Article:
Jemima started kindergarten and had a great year; Raeli was in grade 4 and had a great year too. Jemima loves school as much as her sister does. Raeli’s main sadness was that she wasn’t allowed to visit Jemima in her kindergarten room multiple times every single day, but oh, she tried.

Raeli is nearly 10, and has read all the Harry Potter books. I’m so proud I could burst. She also wears all black and a scornful expression most of the time.

I was invited to an honest to goodness literary festival here in Tasmania, AND went to London to visit the Worldcon, which is much shinier than going to visit any old queen. I met so many people that I’ve only ever talked to online. I went to the Hugos, and to the Ritz, though the happiest time was simply hanging out in the dealer’s room, selling copies of Kaleidoscope hand over fist and chatting to knitters and readers and Alisa’s baby Mackenzie.

My honey and I even got away on a trip on our own, to the Melbourne Natcon, and had a fantastic time. There was one day when we forgot we were parents completely, and oh we felt guilty afterwards, but it was rather nice 😀

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The Shape of 2013 (how it was)

I wasn’t going to do one of these this year. 2013 has been a bit of a crazy, scattered blur in many ways. But then I read my 2012 post and was so pleased I had noted things down for future reference. And then I remembered that I won a Hugo which is, you know, quite extraordinary and belies my general impression that I spent most of this year chasing a 4 year old and recording podcasts.

I did totally spend most of this year chasing a 4 year old and recording podcasts. It was a family and friends sort of year, occasionally punctuated by books, short stories and a whole lot of Doctor Who. There were hospitalisations and dramas, all of which are (KNOCK FREAKING WOOD) behind us now. ( I still don’t feel I’ve properly caught up after my pneumonia bout back in September! If I owe you an email, please remind me) It was a tough year in many ways, and a stupidly slack year in others.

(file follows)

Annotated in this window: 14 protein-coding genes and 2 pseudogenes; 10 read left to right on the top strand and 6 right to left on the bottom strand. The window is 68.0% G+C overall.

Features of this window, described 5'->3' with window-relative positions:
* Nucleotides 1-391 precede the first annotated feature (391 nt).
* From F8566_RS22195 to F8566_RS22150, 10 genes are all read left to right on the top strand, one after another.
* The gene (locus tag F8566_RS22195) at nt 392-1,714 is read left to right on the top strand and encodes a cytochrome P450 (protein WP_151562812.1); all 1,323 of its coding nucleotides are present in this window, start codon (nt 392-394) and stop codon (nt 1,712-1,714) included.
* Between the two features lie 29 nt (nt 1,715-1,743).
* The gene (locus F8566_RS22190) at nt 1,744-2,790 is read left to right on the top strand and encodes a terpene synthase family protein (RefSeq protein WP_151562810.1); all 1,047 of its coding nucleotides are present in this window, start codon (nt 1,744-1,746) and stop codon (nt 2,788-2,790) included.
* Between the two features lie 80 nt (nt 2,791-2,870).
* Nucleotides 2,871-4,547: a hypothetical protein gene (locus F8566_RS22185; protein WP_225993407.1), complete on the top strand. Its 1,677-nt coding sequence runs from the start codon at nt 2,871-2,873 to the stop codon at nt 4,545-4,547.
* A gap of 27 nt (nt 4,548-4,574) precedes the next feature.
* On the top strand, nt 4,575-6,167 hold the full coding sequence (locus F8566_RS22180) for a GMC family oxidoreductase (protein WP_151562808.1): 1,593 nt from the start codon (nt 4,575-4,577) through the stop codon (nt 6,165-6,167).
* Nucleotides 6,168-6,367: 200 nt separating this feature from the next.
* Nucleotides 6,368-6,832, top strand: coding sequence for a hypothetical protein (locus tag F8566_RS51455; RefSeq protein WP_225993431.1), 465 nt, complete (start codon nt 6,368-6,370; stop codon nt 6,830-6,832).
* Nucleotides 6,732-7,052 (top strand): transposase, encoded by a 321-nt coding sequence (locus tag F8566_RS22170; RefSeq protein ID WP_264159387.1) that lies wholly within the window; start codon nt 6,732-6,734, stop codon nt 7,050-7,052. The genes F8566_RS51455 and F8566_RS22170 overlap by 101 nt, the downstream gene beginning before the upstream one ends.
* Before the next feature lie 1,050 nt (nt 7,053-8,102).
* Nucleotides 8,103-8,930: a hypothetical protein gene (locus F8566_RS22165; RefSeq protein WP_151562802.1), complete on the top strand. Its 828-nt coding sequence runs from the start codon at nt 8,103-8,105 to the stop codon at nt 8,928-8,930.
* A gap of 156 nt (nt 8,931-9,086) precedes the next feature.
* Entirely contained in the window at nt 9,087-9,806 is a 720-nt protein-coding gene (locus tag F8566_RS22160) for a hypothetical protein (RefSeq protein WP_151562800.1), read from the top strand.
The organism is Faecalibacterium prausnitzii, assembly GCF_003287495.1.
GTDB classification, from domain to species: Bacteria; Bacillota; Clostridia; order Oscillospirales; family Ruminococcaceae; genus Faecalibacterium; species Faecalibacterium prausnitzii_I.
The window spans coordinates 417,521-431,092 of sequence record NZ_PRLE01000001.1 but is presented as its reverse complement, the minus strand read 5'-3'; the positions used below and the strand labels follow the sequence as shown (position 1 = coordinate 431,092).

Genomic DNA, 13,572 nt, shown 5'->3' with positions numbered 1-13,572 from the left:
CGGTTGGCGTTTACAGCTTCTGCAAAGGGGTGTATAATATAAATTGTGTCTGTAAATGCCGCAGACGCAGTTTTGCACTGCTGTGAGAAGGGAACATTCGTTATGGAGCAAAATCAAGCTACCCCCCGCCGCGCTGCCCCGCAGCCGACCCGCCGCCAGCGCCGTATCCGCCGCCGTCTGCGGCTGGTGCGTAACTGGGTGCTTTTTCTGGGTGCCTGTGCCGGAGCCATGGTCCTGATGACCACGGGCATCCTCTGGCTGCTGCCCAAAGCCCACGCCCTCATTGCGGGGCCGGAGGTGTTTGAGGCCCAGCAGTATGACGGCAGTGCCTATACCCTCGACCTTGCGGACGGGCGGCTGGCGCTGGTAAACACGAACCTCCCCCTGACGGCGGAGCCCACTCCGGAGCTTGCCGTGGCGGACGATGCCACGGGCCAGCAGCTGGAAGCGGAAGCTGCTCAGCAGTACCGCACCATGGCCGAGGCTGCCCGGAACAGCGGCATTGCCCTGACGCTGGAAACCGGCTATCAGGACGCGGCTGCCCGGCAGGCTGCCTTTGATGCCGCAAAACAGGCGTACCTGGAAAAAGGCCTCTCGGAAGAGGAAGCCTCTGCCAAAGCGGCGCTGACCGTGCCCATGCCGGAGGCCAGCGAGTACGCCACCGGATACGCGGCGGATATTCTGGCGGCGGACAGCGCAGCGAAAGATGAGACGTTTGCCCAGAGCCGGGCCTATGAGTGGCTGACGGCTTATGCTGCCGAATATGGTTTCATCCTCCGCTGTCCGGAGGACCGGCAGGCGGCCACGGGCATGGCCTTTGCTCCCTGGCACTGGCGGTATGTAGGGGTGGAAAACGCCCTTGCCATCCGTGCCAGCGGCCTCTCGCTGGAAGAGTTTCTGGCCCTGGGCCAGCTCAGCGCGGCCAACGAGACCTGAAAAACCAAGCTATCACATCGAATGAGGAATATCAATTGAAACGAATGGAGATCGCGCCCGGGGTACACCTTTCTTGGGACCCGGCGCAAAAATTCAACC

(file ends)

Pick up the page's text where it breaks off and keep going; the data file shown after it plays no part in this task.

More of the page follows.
Mostly, we came through it intact.

Here are some good things that happened to me:

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2013: A Year in Reading

A strange reading year for me – after reaching new heights of reading the previous year, getting the closest to my pre-motherhood numbers of books read than ever before, I put my feet up and took it all VERY casually this year. Not as much actual reading as I would like – as has been the case a lot lately, my reading desires have been rather stomped on by my love of listening to audio books and plays – but the books I have read have been decadently unstructured. Once I made my way through Parade’s End by Ford Maddox Ford and the entire Song of Ice and Fire thus far, I kind of felt like I didn’t owe the household library gods ANYTHING ELSE for the year.

It’s been mostly classic literature, re-reading and Doctor Who tie-ins. Which also, actually, means a much more gender-balanced year instead of my usual 80% female authors. I’ve read whatever the hell I felt like this year, and mostly it has not been science fiction and fantasy at all – or published this year.

I even stopped keeping track of titles read in my log. Sooooo slack.

Here’s an equally slack and slapdash rundown of it all:

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The Shape of 2012 (how it was)